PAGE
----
How can I help my child prepare for their medical school interview?
What medical school interview is your child preparing for? Traditional interviews, Multiple Mini Interviews, Oxbridge interviews… with so many different types, it can be hard to get your head around how best to support your child. But don’t panic! There are some things that you can do to help no matter what the interview type or medical school.
Channel your inner interviewer
A quick google search will conjure up all sorts of interview questions. Once you know what you’re your child needs to prepare for, whatever the format, you can find example questions online. You can then use to set up a mock interview in your own home. This will give your child the benefit of practicing skills in a more relaxed, familiar environment. The more practice they receive like this, the more confident they’ll feel when it comes to the real thing.
It’s important to remember that ‘being the interviewer’ doesn’t just involve you grilling your prospective applicant. While there will be some questions that want to know about background or work experience, the less traditional medical school interview (such as MMI) will feature questions that allow the applicant to lead.
So, your role can include being the receiver of instructions. Some examples include:
Your child may have a picture given to them, and they must use their communication skills to get you to draw the same thing.
It could involve acting out a part (a task that your child might be asked to do in an MMI). You will have to act as if you are the relative of a patient who has just passed away, and your child must use their empathy skills to communicate this news to you.
Setting a task for your child. Give your child instructions (for example, asking them to make an origami swan) whilst also getting them to talk to you about the pros and cons of privatisation of the health service (yes, that is a real one)!
Encourage a Natural Approach
It’s very important that your child doesn’t try to memorise answers to the point where they sound so rehearsed that they are no longer genuine. This can come across badly to any interviewer at any type of medical school interview. They are looking for someone with a passion for the course, and someone who sounds like a robot is not at the top of their list.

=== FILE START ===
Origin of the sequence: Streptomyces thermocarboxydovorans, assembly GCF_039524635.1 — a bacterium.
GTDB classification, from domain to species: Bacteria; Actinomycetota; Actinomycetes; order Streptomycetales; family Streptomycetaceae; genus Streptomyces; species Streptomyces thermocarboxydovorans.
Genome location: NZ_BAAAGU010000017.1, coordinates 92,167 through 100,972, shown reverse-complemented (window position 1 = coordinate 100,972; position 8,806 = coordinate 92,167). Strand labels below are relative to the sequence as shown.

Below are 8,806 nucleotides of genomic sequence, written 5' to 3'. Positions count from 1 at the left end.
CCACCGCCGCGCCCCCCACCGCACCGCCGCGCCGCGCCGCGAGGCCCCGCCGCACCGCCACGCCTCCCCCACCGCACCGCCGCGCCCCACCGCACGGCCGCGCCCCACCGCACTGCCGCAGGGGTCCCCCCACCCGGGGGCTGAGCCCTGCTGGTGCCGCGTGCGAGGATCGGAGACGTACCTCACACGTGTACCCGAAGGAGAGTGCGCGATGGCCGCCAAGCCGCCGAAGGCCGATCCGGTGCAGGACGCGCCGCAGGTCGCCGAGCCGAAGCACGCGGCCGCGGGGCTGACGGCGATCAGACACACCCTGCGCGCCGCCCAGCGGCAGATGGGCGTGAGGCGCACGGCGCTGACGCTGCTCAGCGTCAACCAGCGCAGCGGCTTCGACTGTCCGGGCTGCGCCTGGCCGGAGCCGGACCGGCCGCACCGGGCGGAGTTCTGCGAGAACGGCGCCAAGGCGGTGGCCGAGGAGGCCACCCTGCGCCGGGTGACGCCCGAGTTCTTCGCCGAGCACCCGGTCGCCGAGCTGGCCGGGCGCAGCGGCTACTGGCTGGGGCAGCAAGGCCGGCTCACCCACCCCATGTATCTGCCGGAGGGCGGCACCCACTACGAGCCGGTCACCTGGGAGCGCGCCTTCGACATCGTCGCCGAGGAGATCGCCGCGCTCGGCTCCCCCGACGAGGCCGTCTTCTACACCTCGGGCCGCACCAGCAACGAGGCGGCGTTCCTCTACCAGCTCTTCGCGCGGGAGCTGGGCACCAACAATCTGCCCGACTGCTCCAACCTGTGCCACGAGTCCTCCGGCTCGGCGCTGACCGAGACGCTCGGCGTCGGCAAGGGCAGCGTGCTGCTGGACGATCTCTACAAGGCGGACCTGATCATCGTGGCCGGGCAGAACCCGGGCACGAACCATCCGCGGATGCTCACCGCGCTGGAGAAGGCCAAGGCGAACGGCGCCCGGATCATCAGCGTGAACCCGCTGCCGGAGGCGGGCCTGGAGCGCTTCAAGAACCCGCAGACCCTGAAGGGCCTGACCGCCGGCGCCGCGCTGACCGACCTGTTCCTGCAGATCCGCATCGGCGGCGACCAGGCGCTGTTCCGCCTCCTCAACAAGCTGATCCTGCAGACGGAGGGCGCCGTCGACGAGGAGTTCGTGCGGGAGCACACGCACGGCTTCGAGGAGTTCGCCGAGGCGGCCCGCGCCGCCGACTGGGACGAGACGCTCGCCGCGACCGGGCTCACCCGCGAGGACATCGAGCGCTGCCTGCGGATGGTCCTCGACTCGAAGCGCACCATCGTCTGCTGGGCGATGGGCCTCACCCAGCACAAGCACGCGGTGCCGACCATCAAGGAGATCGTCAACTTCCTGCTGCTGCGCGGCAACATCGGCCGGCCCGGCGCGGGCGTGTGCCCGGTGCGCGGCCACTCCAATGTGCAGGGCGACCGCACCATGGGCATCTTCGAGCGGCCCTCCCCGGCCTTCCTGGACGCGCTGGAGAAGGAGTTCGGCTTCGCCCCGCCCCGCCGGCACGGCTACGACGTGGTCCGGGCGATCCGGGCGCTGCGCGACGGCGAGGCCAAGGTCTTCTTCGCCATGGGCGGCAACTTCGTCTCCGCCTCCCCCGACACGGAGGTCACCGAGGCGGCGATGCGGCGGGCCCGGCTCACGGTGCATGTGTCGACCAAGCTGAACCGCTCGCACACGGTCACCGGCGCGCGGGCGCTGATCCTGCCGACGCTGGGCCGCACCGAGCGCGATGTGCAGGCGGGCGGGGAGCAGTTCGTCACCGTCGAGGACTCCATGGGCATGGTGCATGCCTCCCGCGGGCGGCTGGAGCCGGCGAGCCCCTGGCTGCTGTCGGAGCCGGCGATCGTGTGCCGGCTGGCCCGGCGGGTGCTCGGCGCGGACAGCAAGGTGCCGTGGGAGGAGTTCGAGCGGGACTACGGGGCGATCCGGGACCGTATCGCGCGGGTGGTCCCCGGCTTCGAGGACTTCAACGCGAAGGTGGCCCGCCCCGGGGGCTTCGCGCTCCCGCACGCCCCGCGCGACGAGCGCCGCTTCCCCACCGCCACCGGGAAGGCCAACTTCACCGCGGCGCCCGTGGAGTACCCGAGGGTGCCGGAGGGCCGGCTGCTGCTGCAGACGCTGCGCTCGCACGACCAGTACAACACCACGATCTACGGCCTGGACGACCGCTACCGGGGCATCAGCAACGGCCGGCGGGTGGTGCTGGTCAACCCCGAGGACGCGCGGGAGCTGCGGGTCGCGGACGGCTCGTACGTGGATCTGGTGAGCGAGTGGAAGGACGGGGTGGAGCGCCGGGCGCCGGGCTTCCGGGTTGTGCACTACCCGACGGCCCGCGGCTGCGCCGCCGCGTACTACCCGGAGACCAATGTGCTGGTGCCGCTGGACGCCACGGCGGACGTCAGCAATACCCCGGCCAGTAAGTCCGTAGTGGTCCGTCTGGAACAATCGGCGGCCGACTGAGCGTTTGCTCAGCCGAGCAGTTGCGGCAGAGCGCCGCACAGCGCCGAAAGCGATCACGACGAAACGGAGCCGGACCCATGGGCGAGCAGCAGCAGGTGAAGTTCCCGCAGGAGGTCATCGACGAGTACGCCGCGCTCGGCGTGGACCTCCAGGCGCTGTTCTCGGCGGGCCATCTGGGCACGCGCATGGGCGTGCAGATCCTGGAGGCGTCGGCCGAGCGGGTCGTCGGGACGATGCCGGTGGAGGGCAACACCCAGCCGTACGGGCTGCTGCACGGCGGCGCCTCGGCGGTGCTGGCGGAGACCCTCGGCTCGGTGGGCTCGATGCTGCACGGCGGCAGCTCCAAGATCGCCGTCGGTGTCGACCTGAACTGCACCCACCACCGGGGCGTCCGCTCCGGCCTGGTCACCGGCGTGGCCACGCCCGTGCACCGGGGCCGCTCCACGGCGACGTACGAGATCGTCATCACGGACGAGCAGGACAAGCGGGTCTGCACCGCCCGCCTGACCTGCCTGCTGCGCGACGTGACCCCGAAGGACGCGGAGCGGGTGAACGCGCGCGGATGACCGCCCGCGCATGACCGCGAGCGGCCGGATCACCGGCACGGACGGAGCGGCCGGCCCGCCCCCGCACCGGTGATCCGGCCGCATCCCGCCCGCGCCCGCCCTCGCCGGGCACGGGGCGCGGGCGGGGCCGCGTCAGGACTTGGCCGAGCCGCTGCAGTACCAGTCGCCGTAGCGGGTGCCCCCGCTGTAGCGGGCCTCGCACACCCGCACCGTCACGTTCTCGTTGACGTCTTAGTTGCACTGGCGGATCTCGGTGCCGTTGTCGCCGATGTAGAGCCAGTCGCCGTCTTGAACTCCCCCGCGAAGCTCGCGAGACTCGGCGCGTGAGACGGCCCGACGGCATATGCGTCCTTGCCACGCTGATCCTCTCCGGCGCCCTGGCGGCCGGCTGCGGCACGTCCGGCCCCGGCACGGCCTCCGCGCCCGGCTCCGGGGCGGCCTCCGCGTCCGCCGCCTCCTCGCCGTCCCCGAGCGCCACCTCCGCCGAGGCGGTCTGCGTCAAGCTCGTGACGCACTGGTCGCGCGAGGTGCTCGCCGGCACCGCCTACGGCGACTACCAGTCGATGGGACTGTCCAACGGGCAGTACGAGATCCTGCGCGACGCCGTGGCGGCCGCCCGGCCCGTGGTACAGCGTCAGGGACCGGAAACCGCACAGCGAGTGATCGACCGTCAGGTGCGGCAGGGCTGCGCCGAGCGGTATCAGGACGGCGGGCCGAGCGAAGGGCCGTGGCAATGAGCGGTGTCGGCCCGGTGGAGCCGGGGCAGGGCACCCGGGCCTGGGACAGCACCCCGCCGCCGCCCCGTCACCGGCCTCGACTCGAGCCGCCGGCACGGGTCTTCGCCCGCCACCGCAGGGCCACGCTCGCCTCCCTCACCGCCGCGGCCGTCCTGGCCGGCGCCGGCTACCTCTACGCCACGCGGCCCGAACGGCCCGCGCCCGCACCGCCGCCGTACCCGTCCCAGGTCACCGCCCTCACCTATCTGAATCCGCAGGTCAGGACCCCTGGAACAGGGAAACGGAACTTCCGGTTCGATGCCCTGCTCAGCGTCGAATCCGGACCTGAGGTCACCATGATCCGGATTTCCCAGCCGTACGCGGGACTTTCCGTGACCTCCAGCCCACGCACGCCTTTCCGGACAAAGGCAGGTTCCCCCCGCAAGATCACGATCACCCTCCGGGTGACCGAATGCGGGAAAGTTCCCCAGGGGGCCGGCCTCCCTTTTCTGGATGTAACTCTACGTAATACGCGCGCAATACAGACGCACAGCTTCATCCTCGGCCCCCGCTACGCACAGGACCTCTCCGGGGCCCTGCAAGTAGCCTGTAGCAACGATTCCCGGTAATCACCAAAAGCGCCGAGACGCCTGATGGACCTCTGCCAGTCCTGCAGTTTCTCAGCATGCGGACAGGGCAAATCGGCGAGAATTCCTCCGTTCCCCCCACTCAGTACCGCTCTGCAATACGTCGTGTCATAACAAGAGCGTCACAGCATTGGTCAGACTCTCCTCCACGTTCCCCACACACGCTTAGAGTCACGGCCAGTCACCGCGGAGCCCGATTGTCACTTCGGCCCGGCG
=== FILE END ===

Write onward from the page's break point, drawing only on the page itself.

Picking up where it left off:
It’s also a good idea, particularly for an Oxbridge medical school interview, to get your child to practice talking through their ideas in a step-by-step approach when answering questions. This is useful when tasked to answer questions that require an opinion such as ethical ones. Your child should also be prepared to see both sides of an argument. Encourage them to be flexible and accommodate other views, whilst also remaining decisive.
Watch the News
Almost in every medical school interview, they will want to know your child abreast of the current healthcare and social issues. This is so the interviewer knows your child knows what to expect from their profession. It demonstrates that they have seriously considered the pros and cons of going into medicine. Encourage your child to watch the news and take an interest in what is going on in the medical world.
Plan for Problems Together
It’s only natural to expect that your child will be nervous on the day, despite all the practice. But there are some things you can do to pre-empt these nerves and the issues that they may cause in a medical school interview. Encourage your child to structure any answer they give to a question using a framework, such as the STARR Technique. This uses the formula of Situation, Task, Action, Result, Reflection. It is a good way to ensure your child doesn’t waffle so much that neither they nor the interviewer knows where their answer is going.
Prepare well for the medical school interview
For some final preparation before the medical school interview, it’s very important to help your child review their personal statement. Written under immense pressure and the threat of deadlines, it’s understandable that they may have forgotten what they wrote, which is why it’s so important to go over it again. Questions on a traditional medical school interview may ask your child about their motivation for studying medicine, and it won’t look good if they contradict what they said in their personal statement!
It’s also a good idea to do runs of a medical school interview in timed conditions. Each mini interview of an MMI will usually take no more than 10 minutes, so it’s important that your child can communicate everything they wish to in that time. There is further MMI tuition help and guidance at UniAdmissions in the form of our MMI interview tuition programme. It’s a great option if you want your child to practice their interview skills with some of the best in the industry.
Help Your Child Master Their Interview Skills
Would you like some support in helping your child succeed at their medical school interview? UniAdmissions offers excellent support packages for every stage of the application! What does the best medical interview programme include? Your child will have full access to online lectures, expert interview guides, and practice questions. Not to forget, one full-day intensive course where your child will have their go at answering real medical interview questions by the experts themselves.
How Should Your Child Prepare for the Medical School Interview?
Read this article about when and what to prepare for a medical interview and you can find out exactly how. No matter what university your child is applying to in the UK, there are some key tips your child should remember to ensure their well-prepared. Take these key noteworthy instructions with you and help your child be ready for when their time comes on the day.
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